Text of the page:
.President Barack Obama announces plans to slow the withdrawal of U.S.
troops from Afghanistan, while delivering a statement in the Roosevelt Room
at the White House in Washington.JONATHAN ERNST/REUTERS

 <> U.S.

Like all politicians, Barack Obama made promises that varied from specific
actions (like closing Guantánamo Bay) to vague asks (like pushing Congress
to pass climate-change legislation) that fell short of a commitment. In the
fourth quarter of his presidency, many of these benchmarks remain elusive,
some because of an recalcitrant Congress and others because he reversed
himself. There’s nothing wrong with flip-flopping, per se. Franklin
Roosevelt was called a chameleon in plaid. But with Obama announcing a delay
on troop withdrawal in Afghanistan, it’s worth looking back at what he
wanted and what he got.

Newsweek compiled a list of issues that will likely remain unresolved once
Obama leaves office in 2017. Some are flat-out promises, while others are of
the we’ll-try-to-go-to-the-fair variety that a parent might offer.

“I have said repeatedly that I intend to close Guantánamo, and I will follow
through on that.”

This was probably his most firm promise. During his first week in office,
Obama signed an executive order calling for the closing of Gitmo by the end
of the year. It still hasn’t happened. Congress has mostly blocked efforts
to transport Gitmo detainees to other countries for fear they’ll get loose,
and few members of Congress wanted to have them moved to their home state.
The Senate passed the National Defense Authorization act at the end of 2014,
making it easier for the Pentagon to move prisoners, and recently Democrats
like Nancy Pelosi have increased calls to shut down the controversial

But Democrats don’t have the voting numbers or political capital to push
legislation closing Gitmo through Congress amid budget fights, and they
can’t increase their numbers until the 2016 elections.


This promise was more complicated. Initially Obama promised to increase U.S.
involvement in Afghanistan while ending the war in Iraq, but in his 2008 New
Hampshire primary speech he went a step further:

“We will end this war in Iraq. We will bring our troops home. We will finish
the job—we will finish the job against Al-Qaeda in Afghanistan.”

As of Thursday morning the job is not finished. Although Obama has formally
ended American troops’ combat mission, he announced that
troop withdrawals will be delayed beyond the end of 2016. American forces
will stay on in an advisory and counterterrorism role, which means the fight
against Al-Qaeda and the Taliban has yet to be be won.

“I suspect that we will continue to evaluate this going forward, as will the
next president,” Obama announced from the White House. “And as conditions
improve, we’ll be in a position to make further adjustments.”

Obama once said that like all wars, the war on terror must end, but whether
or not this is a deliverable promise, the fact remains that there is little
end in sight. Our ground troops are out of Iraq, but bombs are being dropped
on ISIS.

Energy Independence 

“I will set a clear goal as president: In 10 years, we will finally end our
dependence on oil from the Middle East."

Most energy analysts don’t think the U.S. will get there by 2018, 10 years
after Obama made that promise. According to the Energy Department, it would
only be likely to happen by 2019 if a massive hike in oil prices raised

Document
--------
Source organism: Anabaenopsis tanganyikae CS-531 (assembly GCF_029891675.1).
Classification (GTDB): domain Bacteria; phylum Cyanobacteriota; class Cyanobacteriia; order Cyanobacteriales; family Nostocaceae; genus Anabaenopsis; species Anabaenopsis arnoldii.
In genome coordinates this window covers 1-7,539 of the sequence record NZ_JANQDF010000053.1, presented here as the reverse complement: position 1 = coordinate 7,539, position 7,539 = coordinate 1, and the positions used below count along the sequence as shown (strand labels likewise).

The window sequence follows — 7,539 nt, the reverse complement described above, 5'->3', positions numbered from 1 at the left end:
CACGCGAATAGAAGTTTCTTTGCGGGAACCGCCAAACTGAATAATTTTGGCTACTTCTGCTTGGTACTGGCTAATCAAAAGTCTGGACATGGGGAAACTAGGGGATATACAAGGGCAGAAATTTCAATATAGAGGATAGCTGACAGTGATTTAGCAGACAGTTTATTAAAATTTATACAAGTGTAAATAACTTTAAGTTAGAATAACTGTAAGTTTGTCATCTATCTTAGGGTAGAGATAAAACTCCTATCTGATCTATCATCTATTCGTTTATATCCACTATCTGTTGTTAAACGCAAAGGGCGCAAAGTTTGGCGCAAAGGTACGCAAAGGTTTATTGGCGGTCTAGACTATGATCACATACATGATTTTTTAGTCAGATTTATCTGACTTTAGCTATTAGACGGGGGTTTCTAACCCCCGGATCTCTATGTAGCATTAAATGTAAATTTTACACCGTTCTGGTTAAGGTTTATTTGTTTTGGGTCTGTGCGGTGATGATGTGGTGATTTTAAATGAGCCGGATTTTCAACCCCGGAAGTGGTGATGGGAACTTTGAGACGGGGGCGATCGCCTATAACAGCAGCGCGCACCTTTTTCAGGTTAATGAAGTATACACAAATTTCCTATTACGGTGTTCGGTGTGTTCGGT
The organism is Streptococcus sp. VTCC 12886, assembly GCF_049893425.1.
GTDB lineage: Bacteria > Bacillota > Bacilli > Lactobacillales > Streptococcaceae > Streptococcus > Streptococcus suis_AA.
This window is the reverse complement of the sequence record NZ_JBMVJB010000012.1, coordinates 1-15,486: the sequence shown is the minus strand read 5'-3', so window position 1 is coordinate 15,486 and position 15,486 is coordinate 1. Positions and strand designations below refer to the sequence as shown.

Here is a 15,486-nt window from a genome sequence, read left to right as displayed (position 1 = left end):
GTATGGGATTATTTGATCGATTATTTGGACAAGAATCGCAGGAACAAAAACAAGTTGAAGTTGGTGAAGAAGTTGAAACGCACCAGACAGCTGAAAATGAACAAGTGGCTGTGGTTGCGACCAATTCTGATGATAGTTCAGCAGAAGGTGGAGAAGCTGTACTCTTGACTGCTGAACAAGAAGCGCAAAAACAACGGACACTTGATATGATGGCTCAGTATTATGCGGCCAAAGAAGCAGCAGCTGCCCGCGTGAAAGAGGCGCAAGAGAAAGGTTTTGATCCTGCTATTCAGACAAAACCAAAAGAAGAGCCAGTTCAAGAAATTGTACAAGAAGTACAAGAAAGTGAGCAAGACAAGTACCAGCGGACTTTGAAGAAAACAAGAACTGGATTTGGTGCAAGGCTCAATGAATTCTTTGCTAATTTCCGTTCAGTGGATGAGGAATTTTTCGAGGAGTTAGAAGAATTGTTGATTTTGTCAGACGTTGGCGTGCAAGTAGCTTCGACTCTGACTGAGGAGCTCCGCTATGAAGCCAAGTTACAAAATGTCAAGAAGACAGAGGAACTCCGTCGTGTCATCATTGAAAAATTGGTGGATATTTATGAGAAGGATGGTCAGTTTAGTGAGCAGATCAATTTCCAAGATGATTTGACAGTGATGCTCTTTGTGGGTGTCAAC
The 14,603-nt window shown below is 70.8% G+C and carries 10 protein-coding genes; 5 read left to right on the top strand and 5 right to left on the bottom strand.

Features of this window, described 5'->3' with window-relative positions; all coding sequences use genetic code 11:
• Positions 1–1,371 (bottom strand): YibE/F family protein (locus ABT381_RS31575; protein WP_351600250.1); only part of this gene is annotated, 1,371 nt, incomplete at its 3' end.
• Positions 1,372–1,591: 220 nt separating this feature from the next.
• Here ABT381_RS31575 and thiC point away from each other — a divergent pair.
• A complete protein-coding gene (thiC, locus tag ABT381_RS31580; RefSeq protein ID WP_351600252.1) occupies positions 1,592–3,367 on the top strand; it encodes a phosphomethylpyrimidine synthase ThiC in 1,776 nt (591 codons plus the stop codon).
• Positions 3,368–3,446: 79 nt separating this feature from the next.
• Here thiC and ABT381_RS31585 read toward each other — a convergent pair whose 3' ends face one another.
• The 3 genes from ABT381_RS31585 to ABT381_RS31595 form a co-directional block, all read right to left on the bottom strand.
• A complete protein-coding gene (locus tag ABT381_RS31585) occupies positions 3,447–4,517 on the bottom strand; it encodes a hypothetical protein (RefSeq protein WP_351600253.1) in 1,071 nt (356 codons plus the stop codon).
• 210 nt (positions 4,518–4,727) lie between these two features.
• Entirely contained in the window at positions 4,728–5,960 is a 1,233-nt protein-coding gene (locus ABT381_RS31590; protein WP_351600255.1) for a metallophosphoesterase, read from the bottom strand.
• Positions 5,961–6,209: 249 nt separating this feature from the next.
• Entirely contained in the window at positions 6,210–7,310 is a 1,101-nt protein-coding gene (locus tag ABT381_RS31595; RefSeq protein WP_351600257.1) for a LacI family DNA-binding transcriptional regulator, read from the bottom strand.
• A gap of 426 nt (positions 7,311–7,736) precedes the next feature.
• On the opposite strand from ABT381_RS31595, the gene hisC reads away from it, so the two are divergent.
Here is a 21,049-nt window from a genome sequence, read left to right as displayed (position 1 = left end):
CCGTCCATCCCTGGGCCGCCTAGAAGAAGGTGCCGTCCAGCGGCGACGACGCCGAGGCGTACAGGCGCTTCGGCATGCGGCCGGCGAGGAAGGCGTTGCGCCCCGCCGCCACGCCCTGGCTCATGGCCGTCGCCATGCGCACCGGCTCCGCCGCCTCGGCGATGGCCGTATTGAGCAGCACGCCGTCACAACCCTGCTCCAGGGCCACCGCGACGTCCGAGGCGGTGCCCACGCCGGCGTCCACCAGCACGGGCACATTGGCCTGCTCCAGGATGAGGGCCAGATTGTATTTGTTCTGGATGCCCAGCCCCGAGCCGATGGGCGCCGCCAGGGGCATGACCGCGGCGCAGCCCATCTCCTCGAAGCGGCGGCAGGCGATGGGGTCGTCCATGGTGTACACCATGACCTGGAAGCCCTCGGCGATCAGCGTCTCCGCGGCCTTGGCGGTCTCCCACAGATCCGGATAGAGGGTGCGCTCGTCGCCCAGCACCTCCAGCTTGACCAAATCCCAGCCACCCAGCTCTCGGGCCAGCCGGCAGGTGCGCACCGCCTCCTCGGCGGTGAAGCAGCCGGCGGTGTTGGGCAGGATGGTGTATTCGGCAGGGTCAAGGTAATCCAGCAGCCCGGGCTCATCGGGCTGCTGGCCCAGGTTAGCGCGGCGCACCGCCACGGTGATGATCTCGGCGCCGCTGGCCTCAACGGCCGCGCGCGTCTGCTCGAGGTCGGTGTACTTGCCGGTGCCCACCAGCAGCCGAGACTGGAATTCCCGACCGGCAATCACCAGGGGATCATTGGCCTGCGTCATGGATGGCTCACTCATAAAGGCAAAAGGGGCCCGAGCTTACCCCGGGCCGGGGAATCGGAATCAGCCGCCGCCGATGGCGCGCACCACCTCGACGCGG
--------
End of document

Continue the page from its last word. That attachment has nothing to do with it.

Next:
demand for domestic oil. We can’t call this promise “broken” for a few more
years, but thanks to the explosion in fracking and other new technologies,
American oil production has boomed. It’s not independence, but it’s a lot
closer than people thought. With prices so low, the growth in green energy
isn’t what it would be if prices were higher.

Climate Change Legislation

"A small portion of the receipts generated by auctioning allowances will be
used to support the development of clean energy, invest in energy efficiency
improvements, and help develop the next generation of biofuels and clean
energy vehicles."

In 2008 Obama promised to sign cap and trade legislation that would use
revenue from emissions taxes to reinvest in clean energy. Climate change
legislation of this kind has died in Congress multiple times since he came
into office, including when Democrats controlled both houses. To act on
climate change, Obama has instead had to go through the
<> executive branch and the EPA,
<> where he’s taken action on
carbon dioxide emissions.

/> most estimates, current climate efforts won’t prevent a major sea level
rise. Climate change is one area where neither the President’s
ts-on-obamas-arctic-focused-alaska-trip/> supporters nor his critics think
favorably of his performance, but there’s no argument that he’s failed to
take action.

Comprehensive Immigration Reform

“I can guarantee that we will have, in the first year, an immigration bill
that I strongly support.”

Comprehensive immigration reform hasn’t happened despite Obama’s willingness
to take out his pen and sign a bipartisan bill. When Obama
5a255a9258_blog.html> blamed Congress for stonewalling him on immigration in
2012 he wasn’t off base.

Still, Latino groups were irked that during Obama’s first term, as he and a
Democratic Congress passed health care reform, a huge stimulus and other
items, immigration was pushed to the side. They’ve been assuaged a bit by
executive action to defer deportations.

Gun Control Consensus

“I think we can provide common-sense approaches to the issue of illegal guns
that are ending up on the streets. We can make sure that criminals don’t
have guns in their hands. We can make certain that those who are mentally
deranged are not getting a hold of handguns. We can trace guns that have